Fashion and its Social Agendas: Class, Gender, and Identity in Clothing (review)
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Fashion and its Social Agendas: Class, Gender, and Identity in Clothing. By Diana Crane (Chicago: University of Chicago Press, 2001. x plus 294 pp. $20.00/paper).

In Fashion and its Social Agendas, sociologist Diana Crane takes on a comparative study of “fashion and clothing choices” (2) in the United States, England and France over two centuries. Crane argues that in the nineteenth century, class and gender hierarchies structured fashion practices and their diffusion. In the twentieth century, consumer identities constructed by leisure activities and “conflicted gender hegemonies” (240) produced a “more amorphous and unpredictable” fashion system in which “styles and fads originate in different class [End Page 539] strata, but their trajectories vary” (246). In tracing this shift, Crane first draws upon two fascinating and little known studies of French working-class clothing purchases conducted between 1857 and 1928, and working-class family budget studies conducted in the United States from the 1870s to the 1890s. For the second half of her book, Crane interviewed approximately 100 fashion professionals and 45 female consumers, the latter via questionnaires and focus groups. She also consulted numerous fashion histories, archival photographs, and a wide range of secondary works.

Crane’s study provides both new information and interpretations, especially for the earlier period. In her focus on nineteenth-century working-class clothing, for example, Crane analyzes working-class fashion both in regard to sociologist Georg Simmel’s well-known 1904 top-down theory of fashion diffusion as lower-class imitation, and competing claims by later scholars that democratization best describes changing fashions in industrializing nations. With this approach, she draws a nuanced portrait of working-class clothing, demonstrating that working-class people made choices about which middle-class items of clothing they found appealing and incorporated. Crane also found greater attention given to fashionable clothing by working-class husbands employed in skilled jobs than by their wives who remained largely at home. Crane then contextualizes Simmel’s field of vision itself, suggesting his conclusions might be skewed because he unwittingly limited his observations to those working-class people most often visible to the middle class: skilled male and unmarried female workers. Crane also argues for the importance of public space in spurring fashion diffusion. Urban working-class couples who wished to engage in leisure pursuits such as strolling needed appropriately fashionable dress to do so comfortably.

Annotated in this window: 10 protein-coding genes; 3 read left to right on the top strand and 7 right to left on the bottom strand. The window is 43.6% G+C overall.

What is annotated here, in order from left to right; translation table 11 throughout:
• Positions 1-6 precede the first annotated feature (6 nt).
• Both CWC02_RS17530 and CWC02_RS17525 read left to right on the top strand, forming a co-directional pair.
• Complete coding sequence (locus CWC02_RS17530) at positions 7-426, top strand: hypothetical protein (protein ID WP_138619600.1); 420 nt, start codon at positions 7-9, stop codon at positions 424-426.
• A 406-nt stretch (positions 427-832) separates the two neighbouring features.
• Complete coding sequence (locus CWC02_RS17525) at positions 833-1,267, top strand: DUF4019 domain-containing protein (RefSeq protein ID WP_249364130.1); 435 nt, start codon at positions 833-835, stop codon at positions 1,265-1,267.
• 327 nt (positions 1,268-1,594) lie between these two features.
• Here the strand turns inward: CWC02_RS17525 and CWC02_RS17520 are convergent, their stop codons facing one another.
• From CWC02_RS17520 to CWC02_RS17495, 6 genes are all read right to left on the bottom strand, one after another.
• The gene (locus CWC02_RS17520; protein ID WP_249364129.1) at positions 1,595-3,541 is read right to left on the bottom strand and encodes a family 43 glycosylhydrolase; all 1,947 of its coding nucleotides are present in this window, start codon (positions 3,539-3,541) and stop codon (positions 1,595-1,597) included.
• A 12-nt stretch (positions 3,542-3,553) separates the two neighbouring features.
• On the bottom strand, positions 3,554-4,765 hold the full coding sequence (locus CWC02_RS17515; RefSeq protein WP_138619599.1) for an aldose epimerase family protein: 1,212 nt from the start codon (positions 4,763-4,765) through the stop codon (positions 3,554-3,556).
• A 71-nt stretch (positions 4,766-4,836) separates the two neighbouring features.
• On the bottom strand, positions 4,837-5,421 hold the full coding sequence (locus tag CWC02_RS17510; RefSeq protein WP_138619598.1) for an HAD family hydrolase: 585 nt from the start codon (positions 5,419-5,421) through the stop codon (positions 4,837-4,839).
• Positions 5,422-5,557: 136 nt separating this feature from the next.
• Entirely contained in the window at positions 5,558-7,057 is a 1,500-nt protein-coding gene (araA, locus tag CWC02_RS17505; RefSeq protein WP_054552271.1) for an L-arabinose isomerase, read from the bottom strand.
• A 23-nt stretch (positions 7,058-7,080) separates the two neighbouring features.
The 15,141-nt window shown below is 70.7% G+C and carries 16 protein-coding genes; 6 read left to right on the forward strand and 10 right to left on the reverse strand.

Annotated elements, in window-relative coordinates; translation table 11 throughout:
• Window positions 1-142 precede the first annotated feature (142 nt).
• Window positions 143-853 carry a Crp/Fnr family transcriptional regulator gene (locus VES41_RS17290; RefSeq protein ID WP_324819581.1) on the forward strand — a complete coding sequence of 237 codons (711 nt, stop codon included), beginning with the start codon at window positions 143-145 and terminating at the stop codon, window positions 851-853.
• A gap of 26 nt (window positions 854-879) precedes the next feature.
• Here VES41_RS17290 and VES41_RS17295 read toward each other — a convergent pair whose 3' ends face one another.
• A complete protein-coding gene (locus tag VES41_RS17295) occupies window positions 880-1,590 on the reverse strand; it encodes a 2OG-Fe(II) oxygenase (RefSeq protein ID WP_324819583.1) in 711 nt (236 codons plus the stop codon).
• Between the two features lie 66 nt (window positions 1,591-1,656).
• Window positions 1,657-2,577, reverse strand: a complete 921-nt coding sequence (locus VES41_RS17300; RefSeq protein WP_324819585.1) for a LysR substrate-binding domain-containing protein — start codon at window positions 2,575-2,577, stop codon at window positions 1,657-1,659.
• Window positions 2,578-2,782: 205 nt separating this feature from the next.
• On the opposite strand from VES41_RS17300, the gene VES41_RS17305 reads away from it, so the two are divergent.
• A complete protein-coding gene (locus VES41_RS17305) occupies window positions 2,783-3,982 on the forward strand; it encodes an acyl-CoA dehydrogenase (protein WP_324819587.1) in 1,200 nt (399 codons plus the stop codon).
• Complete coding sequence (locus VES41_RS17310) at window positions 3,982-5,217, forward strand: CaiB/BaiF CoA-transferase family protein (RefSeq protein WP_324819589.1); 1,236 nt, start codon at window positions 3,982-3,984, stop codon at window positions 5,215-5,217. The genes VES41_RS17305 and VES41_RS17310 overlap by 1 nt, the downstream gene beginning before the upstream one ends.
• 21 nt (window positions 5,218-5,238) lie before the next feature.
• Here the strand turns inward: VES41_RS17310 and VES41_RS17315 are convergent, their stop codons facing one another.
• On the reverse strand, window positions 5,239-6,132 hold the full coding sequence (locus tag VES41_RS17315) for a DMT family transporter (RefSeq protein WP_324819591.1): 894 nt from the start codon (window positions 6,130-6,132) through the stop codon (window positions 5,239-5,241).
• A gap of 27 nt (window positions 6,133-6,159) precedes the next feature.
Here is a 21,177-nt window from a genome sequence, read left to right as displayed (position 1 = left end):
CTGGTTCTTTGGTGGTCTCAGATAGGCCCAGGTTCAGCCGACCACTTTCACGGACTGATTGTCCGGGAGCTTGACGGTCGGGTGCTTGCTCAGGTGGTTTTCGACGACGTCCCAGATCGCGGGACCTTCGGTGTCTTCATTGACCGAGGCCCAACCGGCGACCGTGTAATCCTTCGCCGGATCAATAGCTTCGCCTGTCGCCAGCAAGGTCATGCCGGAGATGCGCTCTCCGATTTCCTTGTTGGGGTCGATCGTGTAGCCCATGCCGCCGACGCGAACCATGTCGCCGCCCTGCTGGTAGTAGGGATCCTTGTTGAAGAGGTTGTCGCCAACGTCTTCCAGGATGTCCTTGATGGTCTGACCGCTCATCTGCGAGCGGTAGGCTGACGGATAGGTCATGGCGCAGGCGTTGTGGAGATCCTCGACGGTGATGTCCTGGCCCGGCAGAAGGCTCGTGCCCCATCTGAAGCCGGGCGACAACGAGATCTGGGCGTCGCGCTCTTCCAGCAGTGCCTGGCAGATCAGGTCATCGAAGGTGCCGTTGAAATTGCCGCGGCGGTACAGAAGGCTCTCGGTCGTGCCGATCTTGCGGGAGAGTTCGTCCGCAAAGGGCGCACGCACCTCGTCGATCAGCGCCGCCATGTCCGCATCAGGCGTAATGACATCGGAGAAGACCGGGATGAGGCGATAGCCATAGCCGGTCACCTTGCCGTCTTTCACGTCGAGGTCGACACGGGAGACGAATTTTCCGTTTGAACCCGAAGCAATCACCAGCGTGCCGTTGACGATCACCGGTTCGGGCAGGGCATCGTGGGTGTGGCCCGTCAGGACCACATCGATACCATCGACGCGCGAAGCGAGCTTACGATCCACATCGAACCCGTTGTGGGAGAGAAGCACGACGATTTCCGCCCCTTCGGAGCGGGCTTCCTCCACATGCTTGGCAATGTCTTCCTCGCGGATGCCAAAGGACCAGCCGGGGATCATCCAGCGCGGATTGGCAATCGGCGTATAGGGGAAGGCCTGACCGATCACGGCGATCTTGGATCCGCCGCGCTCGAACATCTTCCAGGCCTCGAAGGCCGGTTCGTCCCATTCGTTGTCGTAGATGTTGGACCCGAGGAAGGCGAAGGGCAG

Crane’s innovative formulation of nineteenth-century middle-class women’s “alternative dress” as a middle ground between oppositional and dominant fashion is a significant rethinking of gendered fashion in this period. Less challenging to prevailing female fashion than overt dress reform styles such as the 1850s Bloomer Costume, alternative dress provided a means for women to resist conforming fully to the hegemonic femininity represented by fashionable dress. Women borrowed jackets, ties, hats and other styles from menswear to construct less frilly and ornamental ensembles. Inspired by working women’s clothing, by sports dress—such as riding costumes—and by other activities that took place outside fully public realms in which women were subjected to disapproving male gazes, this look became further legitimated in the late nineteenth century with the popularization of the shirt-waisted Gibson Girl.

As comparative studies inherently rely upon well-established bodies of specialized literature, it is perhaps unsurprising that Crane’s contextualization of the more recent period is not as fully realized. While throughout the second half of her book she expertly marshals an impressive array of topics, their relevance to her larger argument is not always clear. In chapter five, for example, Crane discusses market globalization and the transition “from class to consumer fashion” (132). Structural changes in the fashion industry materially affect changes in fashion diffusion, which Crane, in concert with previous studies, asserts becomes more complex. However, the significance of such topics as fashion designers’ self-promotion as art patrons, artists or craftsmen, to which Crane devotes extensive attention, is not fully explained. [End Page 540]

Considering Crane’s central focus on gender analysis in this book, it is disappointing that her discussion of twentieth-century sub-cultural styles is limited to the chapter on constructions of masculinity, foreclosing discussion of female participants. However, Crane...